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5 Ways Landlords Can Protect Their Tenants From Snow and Ice Mishaps

Updated: May 23, 2023

Suppose you’re a property manager or own a rental property. In that case, one of your priorities is to keep your tenants happy and safe and to protect yourself from lawsuits, generally in that order. While slip and fall scenes may be wildly funny in TV shows or movies, these common winter hazards are deadly serious in real life.

According to the Centers for Disease Control statistics, in 2019, unintentional falls were the leading cause of non-fatal injuries and the second-leading cause of unintentional fatalities, equating to just over 39,000 deaths.

That’s no laughing matter.

It makes sense, then, to do everything in your power to keep winter hazards away from your property and clear of your tenants. Here are five simple ways to do just that:

1. Clean Rain Gutters/Use Heat Cable

Rain gutters can quickly become clogged with leaves, pine needles, and other debris, blocking the water runoff and allowing it to pool in the channel and overflow. Add to that frigid temperatures, and you suddenly have excess water falling onto your walking paths and driveways, then freezing into large patches of dangerous ice.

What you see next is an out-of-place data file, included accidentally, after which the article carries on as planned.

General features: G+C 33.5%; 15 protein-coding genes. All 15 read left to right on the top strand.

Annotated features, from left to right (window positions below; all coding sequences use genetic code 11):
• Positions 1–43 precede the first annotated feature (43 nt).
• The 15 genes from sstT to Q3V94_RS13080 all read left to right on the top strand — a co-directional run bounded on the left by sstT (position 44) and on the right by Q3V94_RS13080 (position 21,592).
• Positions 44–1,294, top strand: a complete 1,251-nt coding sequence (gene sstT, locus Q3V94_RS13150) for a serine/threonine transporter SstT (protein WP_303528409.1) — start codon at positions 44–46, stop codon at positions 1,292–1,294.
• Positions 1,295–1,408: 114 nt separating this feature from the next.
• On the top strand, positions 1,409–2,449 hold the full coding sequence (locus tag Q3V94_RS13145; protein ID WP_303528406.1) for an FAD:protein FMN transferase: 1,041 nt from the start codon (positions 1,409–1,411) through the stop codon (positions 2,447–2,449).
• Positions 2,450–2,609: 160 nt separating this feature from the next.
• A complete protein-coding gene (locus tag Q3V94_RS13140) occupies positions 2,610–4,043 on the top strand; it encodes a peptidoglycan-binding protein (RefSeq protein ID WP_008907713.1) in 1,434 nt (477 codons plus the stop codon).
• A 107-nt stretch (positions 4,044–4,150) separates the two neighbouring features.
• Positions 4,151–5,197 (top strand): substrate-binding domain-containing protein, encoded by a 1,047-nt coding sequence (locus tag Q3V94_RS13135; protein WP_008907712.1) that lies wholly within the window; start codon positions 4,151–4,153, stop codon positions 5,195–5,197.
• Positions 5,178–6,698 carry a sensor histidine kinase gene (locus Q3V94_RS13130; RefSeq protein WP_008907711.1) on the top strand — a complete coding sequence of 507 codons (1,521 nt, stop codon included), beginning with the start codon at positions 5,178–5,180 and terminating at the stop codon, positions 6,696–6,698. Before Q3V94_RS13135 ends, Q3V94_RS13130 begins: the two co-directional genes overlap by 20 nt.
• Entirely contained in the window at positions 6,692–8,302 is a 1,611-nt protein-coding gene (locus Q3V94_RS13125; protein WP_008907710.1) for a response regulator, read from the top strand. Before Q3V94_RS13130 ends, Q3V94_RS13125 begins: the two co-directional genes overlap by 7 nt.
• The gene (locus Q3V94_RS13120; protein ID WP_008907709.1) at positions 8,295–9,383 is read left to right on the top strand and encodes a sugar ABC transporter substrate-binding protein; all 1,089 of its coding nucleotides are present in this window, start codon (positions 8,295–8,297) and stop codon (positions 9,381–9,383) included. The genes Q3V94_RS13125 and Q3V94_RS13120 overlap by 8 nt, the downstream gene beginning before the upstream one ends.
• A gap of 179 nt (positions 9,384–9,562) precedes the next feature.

Clogged gutters are also a recipe for the formation of dangerous ice dams atop your roof eaves. Ice dams can potentially damage your roof, causing leaks and costly clean-ups. They also tend to produce large icicles that may drop on unsuspecting folks below.

Keeping the gutters clear allows the snowmelt to run off the roof and away from your building. If you don’t feel like getting up on the roof every few months to do clean-up, it might be wise to consider installing a gutter guard to keep the debris out. Additionally, using heat trace cable and other ice dam prevention products on your roof and gutters will keep them clear of ice and snow.

2. Remove Ice and Snow Right Away

There’s nothing worse than trying to pick away at multiple layers of packed snow and ice that have built up over several days. Your best option is to break out the snow shovel or the blower right after the most recent snowfall and get to work. In many cities and municipalities, it’s not only good business to keep common areas, pathways, sidewalks, driveways, and stairs clear of snow and ice; it’s the law.

An excellent option if you have a vast property or multiple properties is to use a snow removal service. Note, you will still be liable for any injuries caused by snow and ice on your property, so it’s wise to do your homework and pick a reputable company that will do the job right and on time.

Specify, in contract, exactly when they need to show up and how quickly the job needs to be done. A good snow removal company will also provide you with proof that their employees and equipment are insured, so you’re not liable for any mishaps that might occur on the job.

3. Stock Up on the Ice Melt